critical access hospital lived up to its designation during tornado disaster
"it was the differnce between life and death for some"
In the late 1990’s and 2000 Macon County General Hospital in Lafayette, Tennessee, not unlike many other rural hospitals across the country, struggled to keep its financial head above water. Closing due to a lack of resources was a real possibility.
In July 2001, the hospital took advantage of a federal designation known as Critical Access Hospital that allowed Macon County General to collect 100% of what it cost the hospital to treat Medicare patients, improving its ability to survive.
On the evening of February 5, 2008 when an F3 tornado touched down from one end of the north central Tennessee county to the other, the 10,000 families of Macon County were glad the hospital didn’t close its doors. In the 22 hours after the tornado wreaked destruction and injury across the county, the tiny 25-bed hospital treated between 80 and 90 patients, more than three times its capacity. With all the roads in and out of the community blocked by debris and felled telephone poles, not only was Macon County General the only place in town with its lights on, it was the difference between life and death for some.
"If this hospital had not been here," said Hope Green, an employee of the local newspaper Macon County News, "People would have died."
Despite 13 fatalities throughout Macon County that night, every patient that was triaged or treated at the local hospital that night survived, with the exception of a single DOA victim.
"Our disaster plan worked to perfection," said Dennis A. Wolford, chief executive officer of Macon County General Hospital. "That night, we saw more patients in our emergency room than we usually see in an entire week. Despite the high volume and lack of space, we were able to marshal the resources to take care of every patient who presented themselves."
It was a very long night. About 10:25 p.m. that presidential primary Tuesday night in Tennessee, Wolford was at home watching storms sweep across Arkansas, Mississippi and West Tennessee on television. He turned to his wife Margaret, who works as a nurse at the hospital, and said it looked like the storm was going to the northwest and was going to miss Macon County. "No sooner had the words come out of my mouth, I heard the roar," Wolford said. Mr. and Mrs. Wolford and their ten-year-old granddaughter headed for the basement, until the tornado passed. "When it was over, I went out the front door and there was not a twig broken in my yard. Then I looked to the west and there was nothing. Where two story homes once stood, there was nothing but rubble."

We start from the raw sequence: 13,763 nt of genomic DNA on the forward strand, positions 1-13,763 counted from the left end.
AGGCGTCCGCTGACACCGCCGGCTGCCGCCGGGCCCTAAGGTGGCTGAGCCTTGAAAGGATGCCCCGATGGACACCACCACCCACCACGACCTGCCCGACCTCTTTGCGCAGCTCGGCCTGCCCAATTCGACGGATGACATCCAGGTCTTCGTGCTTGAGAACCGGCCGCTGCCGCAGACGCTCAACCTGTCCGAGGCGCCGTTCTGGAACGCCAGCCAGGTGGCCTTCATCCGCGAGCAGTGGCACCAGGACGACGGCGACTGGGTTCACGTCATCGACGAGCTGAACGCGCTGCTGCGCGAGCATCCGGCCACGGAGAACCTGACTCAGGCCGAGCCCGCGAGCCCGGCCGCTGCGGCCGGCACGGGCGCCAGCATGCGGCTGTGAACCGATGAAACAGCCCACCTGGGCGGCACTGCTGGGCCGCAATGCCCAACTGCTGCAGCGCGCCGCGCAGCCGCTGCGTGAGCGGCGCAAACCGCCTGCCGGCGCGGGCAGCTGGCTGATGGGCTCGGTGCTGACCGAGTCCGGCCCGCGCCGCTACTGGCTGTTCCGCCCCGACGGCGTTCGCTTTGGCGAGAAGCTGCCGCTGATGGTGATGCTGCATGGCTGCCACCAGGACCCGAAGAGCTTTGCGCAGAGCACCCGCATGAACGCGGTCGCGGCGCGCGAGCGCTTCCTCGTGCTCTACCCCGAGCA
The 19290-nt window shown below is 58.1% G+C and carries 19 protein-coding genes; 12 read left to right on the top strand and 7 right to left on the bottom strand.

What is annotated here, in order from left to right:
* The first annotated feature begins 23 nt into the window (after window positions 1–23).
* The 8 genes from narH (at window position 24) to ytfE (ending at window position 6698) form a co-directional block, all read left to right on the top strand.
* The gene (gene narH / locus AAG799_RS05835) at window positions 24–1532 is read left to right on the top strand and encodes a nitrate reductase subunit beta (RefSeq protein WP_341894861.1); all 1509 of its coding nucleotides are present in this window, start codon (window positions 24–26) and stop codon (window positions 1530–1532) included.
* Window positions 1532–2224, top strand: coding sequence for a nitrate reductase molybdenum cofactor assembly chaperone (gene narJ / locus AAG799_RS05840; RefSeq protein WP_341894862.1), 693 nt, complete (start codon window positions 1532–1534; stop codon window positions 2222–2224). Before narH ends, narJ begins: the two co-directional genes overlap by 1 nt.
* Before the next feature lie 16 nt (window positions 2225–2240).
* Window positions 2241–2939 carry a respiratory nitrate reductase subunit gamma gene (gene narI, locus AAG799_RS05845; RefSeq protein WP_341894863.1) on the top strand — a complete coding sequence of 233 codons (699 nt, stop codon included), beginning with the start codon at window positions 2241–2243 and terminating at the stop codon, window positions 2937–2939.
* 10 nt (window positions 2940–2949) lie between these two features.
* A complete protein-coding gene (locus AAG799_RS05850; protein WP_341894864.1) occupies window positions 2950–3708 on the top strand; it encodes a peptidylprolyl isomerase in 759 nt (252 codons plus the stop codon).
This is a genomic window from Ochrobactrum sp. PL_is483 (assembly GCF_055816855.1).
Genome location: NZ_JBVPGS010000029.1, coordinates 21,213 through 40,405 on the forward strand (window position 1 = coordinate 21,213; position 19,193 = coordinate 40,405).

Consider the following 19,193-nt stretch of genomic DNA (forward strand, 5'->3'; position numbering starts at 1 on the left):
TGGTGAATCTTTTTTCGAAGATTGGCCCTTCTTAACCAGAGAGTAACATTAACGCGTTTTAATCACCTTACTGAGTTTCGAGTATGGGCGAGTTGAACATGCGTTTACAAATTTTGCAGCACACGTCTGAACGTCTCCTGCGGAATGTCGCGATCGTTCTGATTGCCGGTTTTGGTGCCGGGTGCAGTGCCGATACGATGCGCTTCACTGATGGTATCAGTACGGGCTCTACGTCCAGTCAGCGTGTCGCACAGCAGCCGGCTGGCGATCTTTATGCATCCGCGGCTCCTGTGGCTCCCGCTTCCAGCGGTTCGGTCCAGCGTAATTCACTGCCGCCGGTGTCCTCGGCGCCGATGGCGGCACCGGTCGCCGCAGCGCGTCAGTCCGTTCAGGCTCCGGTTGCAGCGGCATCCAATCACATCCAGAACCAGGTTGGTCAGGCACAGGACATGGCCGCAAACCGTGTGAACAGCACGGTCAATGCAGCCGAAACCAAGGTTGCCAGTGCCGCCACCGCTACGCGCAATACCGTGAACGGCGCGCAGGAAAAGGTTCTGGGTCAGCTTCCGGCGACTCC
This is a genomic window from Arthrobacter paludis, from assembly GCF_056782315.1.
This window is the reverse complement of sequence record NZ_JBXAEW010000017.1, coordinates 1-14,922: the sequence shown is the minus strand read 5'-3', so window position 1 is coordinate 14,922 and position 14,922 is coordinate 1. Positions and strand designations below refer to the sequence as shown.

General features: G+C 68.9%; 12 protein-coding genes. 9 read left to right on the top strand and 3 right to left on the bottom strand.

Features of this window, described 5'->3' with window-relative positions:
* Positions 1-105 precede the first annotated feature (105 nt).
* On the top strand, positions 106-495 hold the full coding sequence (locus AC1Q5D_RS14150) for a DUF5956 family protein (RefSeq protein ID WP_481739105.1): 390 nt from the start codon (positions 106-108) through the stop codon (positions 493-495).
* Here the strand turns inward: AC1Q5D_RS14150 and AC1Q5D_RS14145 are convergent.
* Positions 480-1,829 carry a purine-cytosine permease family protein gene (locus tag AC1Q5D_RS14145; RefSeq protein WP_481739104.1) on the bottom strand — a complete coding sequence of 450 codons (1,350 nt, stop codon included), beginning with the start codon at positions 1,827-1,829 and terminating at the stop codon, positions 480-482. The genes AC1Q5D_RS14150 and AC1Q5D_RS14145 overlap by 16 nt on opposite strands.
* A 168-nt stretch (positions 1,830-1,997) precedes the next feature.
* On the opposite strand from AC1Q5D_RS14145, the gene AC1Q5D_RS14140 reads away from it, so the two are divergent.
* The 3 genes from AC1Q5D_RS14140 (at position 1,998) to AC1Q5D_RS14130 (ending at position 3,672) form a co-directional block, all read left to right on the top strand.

It was then that Dennis called the hospital and asked the staff to swing into disaster mode. The Wolfords headed for the hospital themselves. They didn’t get far before they realized all the roads were blocked. What normally was a five-minute drive turned into an hour-long nightmare.
"When I walked into the hospital, it was a beehive of activity. But it was extremely organized," said Wolford. "About 100 of our employees had reported to work. Others in the community were there as volunteers—nurses from the nursing home, nurse practitioners, nurses from other hospitals, retired nurses and friends of the hospital."
"Our disaster plan calls for us to go on diversion when we reach about 30 patients, but we realized that was not possible. All roads leading to other hospitals were blocked or otherwise unsafe due to the damage. So we simply did what we had to do."
As the night unfolded and more and more victims presented themselves, the hospital used every inch of space it could. With only six E.R. beds, gurneys began to line the hallways. Patient rooms and waiting areas were used to counsel those in shock or looking for loved ones. A portable X-ray unit was wheeled throughout the hospital and patients were x-rayed on the spot. Children huddled under blankets near the nurses’ station. The operating room became an extension of the emergency room. And everyone received the care they needed.
Said Chief Nursing Officer and Assistant Administrator Barbara Solomon, who became the person in charge at the makeshift "central command station," the whole community came together with no one asking anything in return. "The hospital treated everyone and there was no chance to even ask people if they had insurance or process paperwork. It was charity care in the true sense of the word that night and nobody asked questions. We were caring for our friends, family and neighbors," Solomon said.
Critical Access Hospital funding has allowed Macon County General Hospital to remain viable. Without it, the circumstances would be quite different.